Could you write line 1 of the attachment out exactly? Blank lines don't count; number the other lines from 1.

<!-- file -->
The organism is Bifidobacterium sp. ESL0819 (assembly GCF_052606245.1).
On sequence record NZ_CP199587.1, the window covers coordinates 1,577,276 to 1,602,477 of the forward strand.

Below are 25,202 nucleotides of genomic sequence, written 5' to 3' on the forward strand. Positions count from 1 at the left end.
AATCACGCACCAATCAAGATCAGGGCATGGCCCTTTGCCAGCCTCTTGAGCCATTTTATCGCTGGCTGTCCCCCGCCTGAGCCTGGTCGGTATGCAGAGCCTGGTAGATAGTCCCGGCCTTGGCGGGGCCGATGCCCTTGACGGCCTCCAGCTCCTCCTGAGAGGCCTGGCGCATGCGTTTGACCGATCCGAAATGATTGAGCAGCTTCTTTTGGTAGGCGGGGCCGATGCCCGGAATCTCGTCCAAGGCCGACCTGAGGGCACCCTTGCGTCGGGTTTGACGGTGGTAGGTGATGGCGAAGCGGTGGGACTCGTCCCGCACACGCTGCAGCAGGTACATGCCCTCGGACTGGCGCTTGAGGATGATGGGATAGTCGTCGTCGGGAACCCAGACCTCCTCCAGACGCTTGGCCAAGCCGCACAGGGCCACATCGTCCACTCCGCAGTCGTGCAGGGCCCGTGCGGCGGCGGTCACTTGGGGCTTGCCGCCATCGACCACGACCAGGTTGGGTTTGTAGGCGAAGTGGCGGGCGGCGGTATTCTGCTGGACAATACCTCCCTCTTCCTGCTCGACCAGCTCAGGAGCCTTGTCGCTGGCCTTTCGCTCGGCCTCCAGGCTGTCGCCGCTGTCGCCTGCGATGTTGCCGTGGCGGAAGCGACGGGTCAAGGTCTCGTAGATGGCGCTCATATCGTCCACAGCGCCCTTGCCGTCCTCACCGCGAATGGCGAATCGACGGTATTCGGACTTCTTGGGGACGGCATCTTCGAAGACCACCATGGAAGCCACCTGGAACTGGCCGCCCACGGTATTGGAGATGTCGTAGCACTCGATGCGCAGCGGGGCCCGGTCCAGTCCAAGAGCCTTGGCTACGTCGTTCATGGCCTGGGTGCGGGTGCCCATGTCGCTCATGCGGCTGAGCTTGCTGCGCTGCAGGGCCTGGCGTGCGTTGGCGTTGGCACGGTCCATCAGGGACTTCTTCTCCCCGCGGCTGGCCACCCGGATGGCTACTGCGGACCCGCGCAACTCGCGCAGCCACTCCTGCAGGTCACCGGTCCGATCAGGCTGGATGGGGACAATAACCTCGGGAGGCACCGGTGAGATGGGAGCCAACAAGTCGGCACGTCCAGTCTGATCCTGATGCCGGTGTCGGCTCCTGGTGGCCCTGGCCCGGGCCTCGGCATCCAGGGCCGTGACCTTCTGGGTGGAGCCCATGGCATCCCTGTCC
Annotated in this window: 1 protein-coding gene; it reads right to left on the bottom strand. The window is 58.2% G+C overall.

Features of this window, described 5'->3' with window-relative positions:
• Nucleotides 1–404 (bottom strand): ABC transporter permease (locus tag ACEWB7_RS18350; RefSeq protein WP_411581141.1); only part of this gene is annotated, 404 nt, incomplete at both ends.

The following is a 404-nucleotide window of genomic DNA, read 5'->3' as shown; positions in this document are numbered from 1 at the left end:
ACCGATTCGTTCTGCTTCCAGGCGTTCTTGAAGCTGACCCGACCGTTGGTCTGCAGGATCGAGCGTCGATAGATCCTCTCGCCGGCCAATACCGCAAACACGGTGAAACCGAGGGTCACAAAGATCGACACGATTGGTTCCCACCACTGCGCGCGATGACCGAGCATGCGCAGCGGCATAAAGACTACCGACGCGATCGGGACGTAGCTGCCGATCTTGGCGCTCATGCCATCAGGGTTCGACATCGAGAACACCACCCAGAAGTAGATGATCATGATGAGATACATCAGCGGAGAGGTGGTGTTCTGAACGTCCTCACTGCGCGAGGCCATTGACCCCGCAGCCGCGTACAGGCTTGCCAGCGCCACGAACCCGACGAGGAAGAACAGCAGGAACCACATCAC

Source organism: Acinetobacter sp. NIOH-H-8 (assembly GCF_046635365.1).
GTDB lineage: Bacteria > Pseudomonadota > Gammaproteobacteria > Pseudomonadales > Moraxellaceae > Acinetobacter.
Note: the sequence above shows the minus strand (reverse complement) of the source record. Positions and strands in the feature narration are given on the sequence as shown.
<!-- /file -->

The organism is Bifidobacterium sp. ESL0819 (assembly GCF_052606245.1).